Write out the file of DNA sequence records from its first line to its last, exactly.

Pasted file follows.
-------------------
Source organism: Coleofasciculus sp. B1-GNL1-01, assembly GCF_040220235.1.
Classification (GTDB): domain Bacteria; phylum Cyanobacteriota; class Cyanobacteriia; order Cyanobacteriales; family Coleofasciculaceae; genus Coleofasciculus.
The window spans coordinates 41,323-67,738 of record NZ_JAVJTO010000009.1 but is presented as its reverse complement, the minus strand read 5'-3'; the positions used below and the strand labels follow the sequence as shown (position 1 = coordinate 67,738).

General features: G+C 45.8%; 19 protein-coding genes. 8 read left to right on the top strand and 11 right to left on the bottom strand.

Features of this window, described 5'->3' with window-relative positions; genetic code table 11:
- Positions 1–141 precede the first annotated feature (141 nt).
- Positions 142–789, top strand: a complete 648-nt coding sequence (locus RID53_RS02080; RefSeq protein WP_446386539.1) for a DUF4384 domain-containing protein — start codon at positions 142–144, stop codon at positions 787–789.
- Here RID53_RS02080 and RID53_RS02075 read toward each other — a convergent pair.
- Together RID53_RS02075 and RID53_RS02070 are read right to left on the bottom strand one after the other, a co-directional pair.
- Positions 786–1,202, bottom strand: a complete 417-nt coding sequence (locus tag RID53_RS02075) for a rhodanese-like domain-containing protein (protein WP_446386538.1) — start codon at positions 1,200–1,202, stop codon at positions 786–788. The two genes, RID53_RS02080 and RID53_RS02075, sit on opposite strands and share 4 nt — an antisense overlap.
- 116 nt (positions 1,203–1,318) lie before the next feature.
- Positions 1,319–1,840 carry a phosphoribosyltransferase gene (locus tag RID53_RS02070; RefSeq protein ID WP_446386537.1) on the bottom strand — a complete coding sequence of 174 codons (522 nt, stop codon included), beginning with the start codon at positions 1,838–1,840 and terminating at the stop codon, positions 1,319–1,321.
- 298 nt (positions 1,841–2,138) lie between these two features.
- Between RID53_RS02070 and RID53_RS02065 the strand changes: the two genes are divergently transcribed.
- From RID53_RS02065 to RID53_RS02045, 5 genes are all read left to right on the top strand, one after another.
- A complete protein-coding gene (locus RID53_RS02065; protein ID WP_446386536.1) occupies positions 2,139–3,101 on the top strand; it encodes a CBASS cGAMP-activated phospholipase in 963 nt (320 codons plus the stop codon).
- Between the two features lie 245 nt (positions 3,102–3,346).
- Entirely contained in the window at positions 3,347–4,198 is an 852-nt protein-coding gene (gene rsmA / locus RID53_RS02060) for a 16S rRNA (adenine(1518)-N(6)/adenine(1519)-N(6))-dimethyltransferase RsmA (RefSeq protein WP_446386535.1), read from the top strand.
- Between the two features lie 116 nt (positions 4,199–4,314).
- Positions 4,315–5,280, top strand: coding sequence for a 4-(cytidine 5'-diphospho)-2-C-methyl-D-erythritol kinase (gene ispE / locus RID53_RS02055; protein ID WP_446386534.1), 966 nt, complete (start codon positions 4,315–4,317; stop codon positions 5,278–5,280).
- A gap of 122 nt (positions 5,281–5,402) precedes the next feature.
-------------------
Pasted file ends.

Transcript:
Source organism: Coleofasciculus sp. B1-GNL1-01, assembly GCF_040220235.1.
Classification (GTDB): domain Bacteria; phylum Cyanobacteriota; class Cyanobacteriia; order Cyanobacteriales; family Coleofasciculaceae; genus Coleofasciculus.
The window spans coordinates 41,323-67,738 of record NZ_JAVJTO010000009.1 but is presented as its reverse complement, the minus strand read 5'-3'; the positions used below and the strand labels follow the sequence as shown (position 1 = coordinate 67,738).

General features: G+C 45.8%; 19 protein-coding genes. 8 read left to right on the top strand and 11 right to left on the bottom strand.

Features of this window, described 5'->3' with window-relative positions; genetic code table 11:
- Positions 1–141 precede the first annotated feature (141 nt).
- Positions 142–789, top strand: a complete 648-nt coding sequence (locus RID53_RS02080; RefSeq protein WP_446386539.1) for a DUF4384 domain-containing protein — start codon at positions 142–144, stop codon at positions 787–789.
- Here RID53_RS02080 and RID53_RS02075 read toward each other — a convergent pair.
- Together RID53_RS02075 and RID53_RS02070 are read right to left on the bottom strand one after the other, a co-directional pair.
- Positions 786–1,202, bottom strand: a complete 417-nt coding sequence (locus tag RID53_RS02075) for a rhodanese-like domain-containing protein (protein WP_446386538.1) — start codon at positions 1,200–1,202, stop codon at positions 786–788. The two genes, RID53_RS02080 and RID53_RS02075, sit on opposite strands and share 4 nt — an antisense overlap.
- 116 nt (positions 1,203–1,318) lie before the next feature.
- Positions 1,319–1,840 carry a phosphoribosyltransferase gene (locus tag RID53_RS02070; RefSeq protein ID WP_446386537.1) on the bottom strand — a complete coding sequence of 174 codons (522 nt, stop codon included), beginning with the start codon at positions 1,838–1,840 and terminating at the stop codon, positions 1,319–1,321.
- 298 nt (positions 1,841–2,138) lie between these two features.
- Between RID53_RS02070 and RID53_RS02065 the strand changes: the two genes are divergently transcribed.
- From RID53_RS02065 to RID53_RS02045, 5 genes are all read left to right on the top strand, one after another.
- A complete protein-coding gene (locus RID53_RS02065; protein ID WP_446386536.1) occupies positions 2,139–3,101 on the top strand; it encodes a CBASS cGAMP-activated phospholipase in 963 nt (320 codons plus the stop codon).
- Between the two features lie 245 nt (positions 3,102–3,346).
- Entirely contained in the window at positions 3,347–4,198 is an 852-nt protein-coding gene (gene rsmA / locus RID53_RS02060) for a 16S rRNA (adenine(1518)-N(6)/adenine(1519)-N(6))-dimethyltransferase RsmA (RefSeq protein WP_446386535.1), read from the top strand.
- Between the two features lie 116 nt (positions 4,199–4,314).
- Positions 4,315–5,280, top strand: coding sequence for a 4-(cytidine 5'-diphospho)-2-C-methyl-D-erythritol kinase (gene ispE / locus RID53_RS02055; protein ID WP_446386534.1), 966 nt, complete (start codon positions 4,315–4,317; stop codon positions 5,278–5,280).
- A gap of 122 nt (positions 5,281–5,402) precedes the next feature.